The impact of the Coronavirus outbreak on the tech sector continues to be felt with the news that another tech gathering is to be cancelled.
Facebook said on Thursday that it will cancel its annual F8 developer conference due to fears over the coronavirus.
The economic impact of the outbreak is already being felt, with markets around the world plunging. Microsoft this week became the latest tech firm to warn that it does not expect to meet its quarterly revenue forecast for its Windows and personal computing business because of the virus.
That had come after Apple, which already closed all 42 stores in China, warned it may not be able to meet its March-quarter sales forecast, and also said there could be iPhone supply shortages in the months ahead.
As of Friday 28 February, the death toll from the coronavirus has reached 2,867 people worldwide, the vast majority in mainland China.
There are also 83,877 infections globally.
The outbreak has already seen the cancellation of the Mobile World Congress 2020 show earlier this month.
And now Facebook has joined this list when it warned that its F8 conference, which was scheduled to be held 5 and 6 May in San Jose, California, is to be cancelled. The event attracted 5,000 people from around the world last year, Reuters reported.
Facebook reported said it is planning other ways for its developer community to get together, namely via live streams, locally hosted events and videos.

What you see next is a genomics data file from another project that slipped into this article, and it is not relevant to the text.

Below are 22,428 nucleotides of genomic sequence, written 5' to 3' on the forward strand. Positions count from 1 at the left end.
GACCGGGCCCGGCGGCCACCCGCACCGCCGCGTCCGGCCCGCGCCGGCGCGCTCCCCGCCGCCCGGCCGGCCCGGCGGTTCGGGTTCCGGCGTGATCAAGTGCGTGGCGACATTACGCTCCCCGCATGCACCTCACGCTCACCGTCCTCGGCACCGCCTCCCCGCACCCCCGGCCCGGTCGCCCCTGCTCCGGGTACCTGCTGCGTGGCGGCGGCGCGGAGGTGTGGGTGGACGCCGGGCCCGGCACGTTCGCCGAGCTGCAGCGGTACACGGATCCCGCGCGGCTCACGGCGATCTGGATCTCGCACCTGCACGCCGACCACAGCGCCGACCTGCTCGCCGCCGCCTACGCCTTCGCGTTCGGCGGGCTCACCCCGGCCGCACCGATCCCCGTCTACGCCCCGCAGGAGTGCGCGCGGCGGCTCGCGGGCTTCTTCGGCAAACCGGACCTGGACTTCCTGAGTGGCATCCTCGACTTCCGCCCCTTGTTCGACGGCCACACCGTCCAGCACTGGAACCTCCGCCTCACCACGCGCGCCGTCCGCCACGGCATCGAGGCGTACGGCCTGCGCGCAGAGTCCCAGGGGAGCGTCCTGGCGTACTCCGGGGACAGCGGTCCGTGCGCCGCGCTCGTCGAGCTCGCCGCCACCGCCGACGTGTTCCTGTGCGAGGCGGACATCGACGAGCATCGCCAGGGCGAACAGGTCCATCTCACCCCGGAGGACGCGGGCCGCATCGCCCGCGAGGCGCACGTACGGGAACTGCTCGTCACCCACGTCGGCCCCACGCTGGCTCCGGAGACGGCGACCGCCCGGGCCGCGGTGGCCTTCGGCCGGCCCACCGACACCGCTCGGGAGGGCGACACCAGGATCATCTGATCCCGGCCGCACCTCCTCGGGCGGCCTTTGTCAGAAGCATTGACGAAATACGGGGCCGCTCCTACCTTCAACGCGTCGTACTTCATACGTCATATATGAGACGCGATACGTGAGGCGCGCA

There have been cancellations or withdraws from other event as well.
Sony, Facebook, Microsoft and Epic Games for example withdrew from the Game Developers Conference in San Francisco (to be held in March).
A number of participants of the RSA security conference this week have also pulled out, including IBM, AT&T and Verizon.
Microsoft said it still plans to hold its own developer conference in Seattle later in May.
And at the moment, Google still plans to proceed with its developer conference on 12-14 May, but both it and Microsoft said they are monitoring developments of the coronavirus outbreak, so this may change.
Last week the world’s largest contract manufacturer Foxconnn confirmed it was restarting production at its main Chinese factories, but they have yet to return to full manufacturing.
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